Commons committee told that industry was trying to reduce risk to ‘acceptable level’

Norwich Union chief executive Igal Mayer has defended the insurance industry in front of MPs who have accused it of trying to “backtrack” on offering cover to householders in flood-hit areas.

Giving evidence to the Commons environment select committee, Mayer said the industry simply wanted to reduce the risk to an “acceptable level” and was not backtracking.

But he told MPs he was “surprised” at the number of people who were not covered – about 25% of people hit by the floods had no cover – and said there was an “education issue” to be addressed.

The comments come as Baroness Young, chief executive of the Environment Agency, renewed her call for insurers to refuse cover for homes in flood plains.

Mayer’s comments follow the ABI’s robust response to allegations that insurers had been “disappointing” in their response to this summer’s floods, made by former Home Secretary David Blunkett in Insurance Times (Features, 29 November).

Mayer told the committee: “There’s a real education issue here. We have a product that’s largely very affordable. I find it surprising that many people are [not buying insurance].”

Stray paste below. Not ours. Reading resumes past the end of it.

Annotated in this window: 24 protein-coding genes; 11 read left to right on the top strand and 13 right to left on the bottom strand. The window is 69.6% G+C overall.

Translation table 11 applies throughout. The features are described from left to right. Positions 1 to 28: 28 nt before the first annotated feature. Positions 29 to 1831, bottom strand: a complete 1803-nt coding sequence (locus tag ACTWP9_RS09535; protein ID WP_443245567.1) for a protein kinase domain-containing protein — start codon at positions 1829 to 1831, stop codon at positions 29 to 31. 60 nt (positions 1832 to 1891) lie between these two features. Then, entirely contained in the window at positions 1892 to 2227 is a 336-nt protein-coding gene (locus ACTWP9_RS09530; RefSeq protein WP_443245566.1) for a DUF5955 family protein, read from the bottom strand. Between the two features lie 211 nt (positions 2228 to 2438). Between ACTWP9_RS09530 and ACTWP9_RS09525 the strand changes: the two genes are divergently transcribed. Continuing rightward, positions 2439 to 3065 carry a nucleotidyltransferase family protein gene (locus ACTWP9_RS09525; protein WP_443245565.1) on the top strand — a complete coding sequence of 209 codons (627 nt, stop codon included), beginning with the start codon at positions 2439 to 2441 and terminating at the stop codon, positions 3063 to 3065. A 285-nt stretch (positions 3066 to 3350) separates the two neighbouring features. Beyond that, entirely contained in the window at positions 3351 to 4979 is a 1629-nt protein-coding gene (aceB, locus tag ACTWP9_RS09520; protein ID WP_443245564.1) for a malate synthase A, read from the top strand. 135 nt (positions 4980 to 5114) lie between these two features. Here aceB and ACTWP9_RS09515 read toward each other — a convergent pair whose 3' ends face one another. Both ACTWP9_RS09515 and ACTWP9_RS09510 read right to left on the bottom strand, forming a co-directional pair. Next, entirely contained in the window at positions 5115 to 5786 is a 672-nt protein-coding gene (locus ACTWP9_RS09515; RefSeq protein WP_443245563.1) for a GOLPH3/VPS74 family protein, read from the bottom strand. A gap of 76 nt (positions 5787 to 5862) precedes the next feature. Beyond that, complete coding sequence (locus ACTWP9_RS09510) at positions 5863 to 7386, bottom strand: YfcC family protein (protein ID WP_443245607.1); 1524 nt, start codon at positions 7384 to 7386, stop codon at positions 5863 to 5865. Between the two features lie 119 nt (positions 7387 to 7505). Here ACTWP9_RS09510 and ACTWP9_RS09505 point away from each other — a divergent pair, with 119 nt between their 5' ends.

And in written evidence to the committee, the ABI said: “The floods have shown that there is scope and a need to promote insurance so that take-up is more extensive, and the exposure of the taxpayer is further reduced.”

It added: “We particularly find the under-insurance by some public authorities hard to understand.”

ABI director general Stephen Haddrill told MPs to heed the Environment Agency’s (EA) advice about building on flood plains.

He said: “Planning is a concern to us. Planning approvals are still being given to major developments on high risk sites.”

Hadrill said 13 approvals had been given to schemes against the advice of the EA last year alone.

“We think the government should get a bit tougher and make that a harder process.”

The insurance industry will oppose such developments in future and make clear the implications for insurance cover and premiums both for new and adjoining properties, the evidence read.

MPs called on Haddrill to put a price on flood defence spending. He refused, saying a figure would come after the review, but the £800m by 2010 pledged before the floods was not sufficient. He denied the industry was “scare-mongering” by warning that it might refuse cover to homeowners in high-risk areas unless more public investment were made in flood defences.